We return this month to one of our favourite topics: delay to construction works. Delay and disruption are the biggest drivers of construction disputes globally. Our thinking in this area continues to develop, often as a result of new court decisions.
One recent court decision in Singapore is highly relevant to contracting practice which is still relatively common in the Gulf region. That is the exclusion, as far as possible, of contractor entitlements to extensions of time. Of course, project owners worldwide seek both speed and certainty of delivery programmes, but sometimes we get a reminder of the dangers in overdoing it.
The dispute began like this: Crescendas Bionics Pte Ltd engaged Jurong Primewide Pte Ltd as a contractor to build a biomedical sciences facility on a business park. In fact, the parties only got as far as signing a letter of intent. This letter included a period of 18 months for required completion of the works, plus a rate (and a cap) for delay liquidated damages, but no provisions for time extensions.
In the end, completion was delayed by a total of 334 days. In the usual way, each of the parties submitted that they were not responsible for any of the delay and blamed the other for all of it. The Singapore Appeal Court decided that the contractor was responsible for 161 days and that the remainder (173 days) was caused by the owner. Once it was established that the owner was responsible for any part of the overall delay, and there was no provision for time extension for this, the Prevention Principle was brought into play. This principle directs that an owner cannot hold a contractor to a specific time for completion and cannot require liquidated damages to be paid for lateness when the owner itself has caused any part of that delayed completion.
Owner “acts of prevention” can be breaches of the contract, such as late access; or they can be legitimate actions. Regardless of breach or motive, the crucial point is that such acts make it impossible for the contractor to complete on time. Without any mechanism in the contract to extend the time for completion, time becomes “at large” meaning that the liquidated damages are inoperable, the contractual date for completion is unenforceable and the contractor is required only to complete within a reasonable time.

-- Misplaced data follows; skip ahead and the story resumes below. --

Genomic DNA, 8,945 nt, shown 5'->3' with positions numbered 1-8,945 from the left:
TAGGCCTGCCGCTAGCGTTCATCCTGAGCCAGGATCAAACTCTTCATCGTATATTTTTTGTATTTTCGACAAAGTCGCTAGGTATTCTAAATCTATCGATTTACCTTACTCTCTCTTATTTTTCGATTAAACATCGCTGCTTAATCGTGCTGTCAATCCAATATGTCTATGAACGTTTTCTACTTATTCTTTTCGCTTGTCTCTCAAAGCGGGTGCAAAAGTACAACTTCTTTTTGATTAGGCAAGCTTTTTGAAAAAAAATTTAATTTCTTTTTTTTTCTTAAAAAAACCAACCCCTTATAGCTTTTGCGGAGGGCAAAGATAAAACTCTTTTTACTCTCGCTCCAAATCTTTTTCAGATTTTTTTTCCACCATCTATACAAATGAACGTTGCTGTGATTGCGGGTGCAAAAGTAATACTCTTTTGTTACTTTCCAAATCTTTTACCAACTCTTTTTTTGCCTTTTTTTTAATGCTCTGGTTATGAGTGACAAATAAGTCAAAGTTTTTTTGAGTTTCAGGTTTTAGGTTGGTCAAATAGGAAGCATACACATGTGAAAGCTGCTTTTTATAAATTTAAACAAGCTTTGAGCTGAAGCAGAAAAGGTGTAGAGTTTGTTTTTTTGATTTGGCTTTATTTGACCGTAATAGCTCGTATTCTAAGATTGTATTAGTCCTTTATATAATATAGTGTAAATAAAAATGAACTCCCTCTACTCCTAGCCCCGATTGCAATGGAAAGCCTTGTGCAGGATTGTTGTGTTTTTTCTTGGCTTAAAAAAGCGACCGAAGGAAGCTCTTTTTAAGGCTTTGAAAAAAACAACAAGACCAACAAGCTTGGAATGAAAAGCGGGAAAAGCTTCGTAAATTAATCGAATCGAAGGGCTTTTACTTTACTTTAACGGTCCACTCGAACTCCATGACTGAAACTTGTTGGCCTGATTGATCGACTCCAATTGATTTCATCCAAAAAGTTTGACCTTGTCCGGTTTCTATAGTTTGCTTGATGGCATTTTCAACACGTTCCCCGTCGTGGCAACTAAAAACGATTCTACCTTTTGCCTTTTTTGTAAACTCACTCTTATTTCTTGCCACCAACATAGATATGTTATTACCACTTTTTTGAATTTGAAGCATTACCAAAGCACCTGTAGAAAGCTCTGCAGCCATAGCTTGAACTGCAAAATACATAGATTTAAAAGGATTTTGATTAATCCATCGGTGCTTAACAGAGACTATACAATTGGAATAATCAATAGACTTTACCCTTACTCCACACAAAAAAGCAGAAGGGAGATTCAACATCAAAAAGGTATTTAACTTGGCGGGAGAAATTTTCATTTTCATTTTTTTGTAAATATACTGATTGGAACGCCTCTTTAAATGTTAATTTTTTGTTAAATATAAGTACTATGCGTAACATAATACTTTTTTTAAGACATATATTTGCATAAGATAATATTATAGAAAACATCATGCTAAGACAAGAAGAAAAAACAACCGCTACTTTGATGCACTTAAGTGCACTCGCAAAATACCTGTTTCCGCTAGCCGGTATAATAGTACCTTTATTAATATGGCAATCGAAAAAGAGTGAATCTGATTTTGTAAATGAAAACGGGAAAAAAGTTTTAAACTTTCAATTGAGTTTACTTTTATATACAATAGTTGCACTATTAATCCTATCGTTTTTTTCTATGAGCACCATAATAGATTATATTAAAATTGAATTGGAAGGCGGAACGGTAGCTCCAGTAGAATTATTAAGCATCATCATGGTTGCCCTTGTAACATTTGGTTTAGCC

So how do we calculate a “reasonable time”? In the above case, the court emphasised that this is a question of fact and that neither party should be advantaged by their own delay. The conduct of each party in causing the delay and the sufficiency of the original time allowed in the contract are also factors.
Interestingly, the court decided that the agreed 18-month period was a reasonable time – and then they simply added the owner’s contribution to the overall delay, so the contractor was to pay general damages for the remaining 161-day delay. At first glance, the outcome here looks similar to what would have happened if the contract had included time extension provisions, but the calculation could have gone in a different direction, especially if the court had decided that the agreed time to complete was not a reasonable time.
Then comes the calculation of delay damages. These are general damages, so they aim to compensate the owner for its actual losses arising from the delayed completion. Again, general law principles will apply, such as recoverability of types of losses, causation and remoteness of loss.
Finally, does the agreed cap on liquidated damages apply to the general delay damages? The court decided that it did not. It recognised that, in agreeing liquidated damages, the parties are taking into account considerations other than compensation for actual losses, so it is not appropriate to apply to cap damages calculated in a different way. This seems logical although a recent English judgment goes the other way.
“Time at large” is widely seen as the ultimate “get out of jail” card for contractors when there is delayed completion. However, there is still going to be a date to complete and there are still damages for not meeting it: they just need to be worked out, and actual damages are usually a lot more than agreed rates of liquidated damages.
Real uncertainty is introduced when “time at large” comes into play. Parties agree time extension and liquidated damages provisions largely to avoid the uncertainties (and the associated dispute costs) of having to apply general law principles.
So, even when an owner wants to allow no other grounds for entitlement to an extension of time, it is essential at least to provide for an extension for owner acts of prevention.
* Stuart Jordan is a partner in the Global Projects group of Baker Botts, a leading international law firm. Jordan’s practice focuses on the oil, gas, power, transport, petrochemical, nuclear and construction industries. He has extensive experience in the Middle East, Russia and the UK.